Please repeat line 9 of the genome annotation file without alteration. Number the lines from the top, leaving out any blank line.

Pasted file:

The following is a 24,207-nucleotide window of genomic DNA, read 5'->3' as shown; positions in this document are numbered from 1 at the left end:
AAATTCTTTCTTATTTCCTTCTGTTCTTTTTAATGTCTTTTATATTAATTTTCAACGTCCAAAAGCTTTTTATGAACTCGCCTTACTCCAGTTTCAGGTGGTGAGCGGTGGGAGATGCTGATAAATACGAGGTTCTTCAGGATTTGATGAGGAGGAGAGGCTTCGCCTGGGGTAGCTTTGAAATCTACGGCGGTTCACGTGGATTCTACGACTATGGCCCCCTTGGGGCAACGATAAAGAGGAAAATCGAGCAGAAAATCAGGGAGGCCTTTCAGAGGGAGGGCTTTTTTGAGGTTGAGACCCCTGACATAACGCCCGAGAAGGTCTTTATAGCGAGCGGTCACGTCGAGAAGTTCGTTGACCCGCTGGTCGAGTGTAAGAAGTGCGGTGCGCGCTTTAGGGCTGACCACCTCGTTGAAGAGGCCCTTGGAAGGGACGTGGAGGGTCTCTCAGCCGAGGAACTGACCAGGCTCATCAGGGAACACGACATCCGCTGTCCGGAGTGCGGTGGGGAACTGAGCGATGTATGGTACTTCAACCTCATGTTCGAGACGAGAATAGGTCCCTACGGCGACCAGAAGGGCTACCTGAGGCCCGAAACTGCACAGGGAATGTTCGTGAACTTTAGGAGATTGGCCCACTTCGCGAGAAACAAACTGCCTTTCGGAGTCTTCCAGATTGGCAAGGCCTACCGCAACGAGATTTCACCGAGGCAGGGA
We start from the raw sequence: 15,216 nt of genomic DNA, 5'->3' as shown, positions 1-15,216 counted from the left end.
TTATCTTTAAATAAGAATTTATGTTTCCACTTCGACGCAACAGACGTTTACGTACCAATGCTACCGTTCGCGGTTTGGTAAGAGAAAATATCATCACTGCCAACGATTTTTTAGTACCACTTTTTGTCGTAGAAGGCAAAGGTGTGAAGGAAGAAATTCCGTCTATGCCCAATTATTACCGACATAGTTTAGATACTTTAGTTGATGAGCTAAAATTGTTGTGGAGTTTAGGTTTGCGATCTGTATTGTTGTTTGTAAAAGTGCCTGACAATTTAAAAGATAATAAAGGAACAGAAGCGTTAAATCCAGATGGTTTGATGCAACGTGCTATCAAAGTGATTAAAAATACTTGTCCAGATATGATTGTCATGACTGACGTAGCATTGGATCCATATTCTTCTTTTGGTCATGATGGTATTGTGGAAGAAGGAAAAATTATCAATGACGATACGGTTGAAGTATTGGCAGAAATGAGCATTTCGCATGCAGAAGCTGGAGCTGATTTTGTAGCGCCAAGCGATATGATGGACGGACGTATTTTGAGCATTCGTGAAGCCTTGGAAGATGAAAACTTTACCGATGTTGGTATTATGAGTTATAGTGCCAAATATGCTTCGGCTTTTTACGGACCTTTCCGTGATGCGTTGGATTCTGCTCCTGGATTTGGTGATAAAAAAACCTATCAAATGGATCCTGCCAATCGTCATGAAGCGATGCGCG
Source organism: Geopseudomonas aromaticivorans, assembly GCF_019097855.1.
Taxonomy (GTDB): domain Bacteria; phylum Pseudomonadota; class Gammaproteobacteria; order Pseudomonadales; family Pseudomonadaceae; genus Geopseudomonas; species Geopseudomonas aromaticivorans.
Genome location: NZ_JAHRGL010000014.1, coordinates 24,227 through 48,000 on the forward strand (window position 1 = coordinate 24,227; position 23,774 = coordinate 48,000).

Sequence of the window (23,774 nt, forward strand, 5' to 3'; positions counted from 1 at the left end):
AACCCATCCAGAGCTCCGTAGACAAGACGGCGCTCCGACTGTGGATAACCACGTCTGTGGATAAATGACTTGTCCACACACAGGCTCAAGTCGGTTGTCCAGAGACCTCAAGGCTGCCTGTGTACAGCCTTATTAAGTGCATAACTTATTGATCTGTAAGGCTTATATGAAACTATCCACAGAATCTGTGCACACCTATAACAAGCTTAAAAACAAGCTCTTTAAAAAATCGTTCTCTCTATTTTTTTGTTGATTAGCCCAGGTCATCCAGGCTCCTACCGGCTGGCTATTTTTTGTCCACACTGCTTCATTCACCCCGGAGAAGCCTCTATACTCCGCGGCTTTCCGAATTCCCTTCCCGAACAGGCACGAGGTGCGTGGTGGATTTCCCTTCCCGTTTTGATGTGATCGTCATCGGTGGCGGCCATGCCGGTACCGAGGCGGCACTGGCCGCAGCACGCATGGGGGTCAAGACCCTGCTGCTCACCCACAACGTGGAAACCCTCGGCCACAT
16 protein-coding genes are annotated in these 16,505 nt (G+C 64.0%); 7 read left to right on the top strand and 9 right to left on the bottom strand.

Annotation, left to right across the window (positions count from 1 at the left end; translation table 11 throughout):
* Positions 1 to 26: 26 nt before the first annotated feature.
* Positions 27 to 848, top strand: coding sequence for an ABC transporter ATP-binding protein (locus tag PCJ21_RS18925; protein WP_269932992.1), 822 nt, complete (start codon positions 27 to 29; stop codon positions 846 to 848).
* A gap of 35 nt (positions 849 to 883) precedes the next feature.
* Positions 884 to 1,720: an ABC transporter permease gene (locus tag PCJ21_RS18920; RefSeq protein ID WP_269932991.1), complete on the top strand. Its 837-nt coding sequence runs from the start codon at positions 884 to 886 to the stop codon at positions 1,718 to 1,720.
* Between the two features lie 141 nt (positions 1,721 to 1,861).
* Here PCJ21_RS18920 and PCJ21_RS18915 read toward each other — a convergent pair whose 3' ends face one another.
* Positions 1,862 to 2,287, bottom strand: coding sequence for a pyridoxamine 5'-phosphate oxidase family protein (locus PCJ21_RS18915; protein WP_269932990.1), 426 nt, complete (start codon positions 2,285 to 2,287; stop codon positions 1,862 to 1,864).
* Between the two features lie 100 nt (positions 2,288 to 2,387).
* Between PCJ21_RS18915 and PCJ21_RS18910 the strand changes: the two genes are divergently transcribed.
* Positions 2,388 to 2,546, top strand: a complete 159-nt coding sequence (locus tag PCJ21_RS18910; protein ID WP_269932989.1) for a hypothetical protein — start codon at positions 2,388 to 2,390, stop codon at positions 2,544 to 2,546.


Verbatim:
AACCCATCCAGAGCTCCGTAGACAAGACGGCGCTCCGACTGTGGATAACCACGTCTGTGGATAAATGACTTGTCCACACACAGGCTCAAGTCGGTTGTCCAGAGACCTCAAGGCTGCCTGTGTACAGCCTTATTAAGTGCATAACTTATTGATCTGTAAGGCTTATATGAAACTATCCACAGAATCTGTGCACACCTATAACAAGCTTAAAAACAAGCTCTTTAAAAAATCGTTCTCTCTATTTTTTTGTTGATTAGCCCAGGTCATCCAGGCTCCTACCGGCTGGCTATTTTTTGTCCACACTGCTTCATTCACCCCGGAGAAGCCTCTATACTCCGCGGCTTTCCGAATTCCCTTCCCGAACAGGCACGAGGTGCGTGGTGGATTTCCCTTCCCGTTTTGATGTGATCGTCATCGGTGGCGGCCATGCCGGTACCGAGGCGGCACTGGCCGCAGCACGCATGGGGGTCAAGACCCTGCTGCTCACCCACAACGTGGAAACCCTCGGCCACAT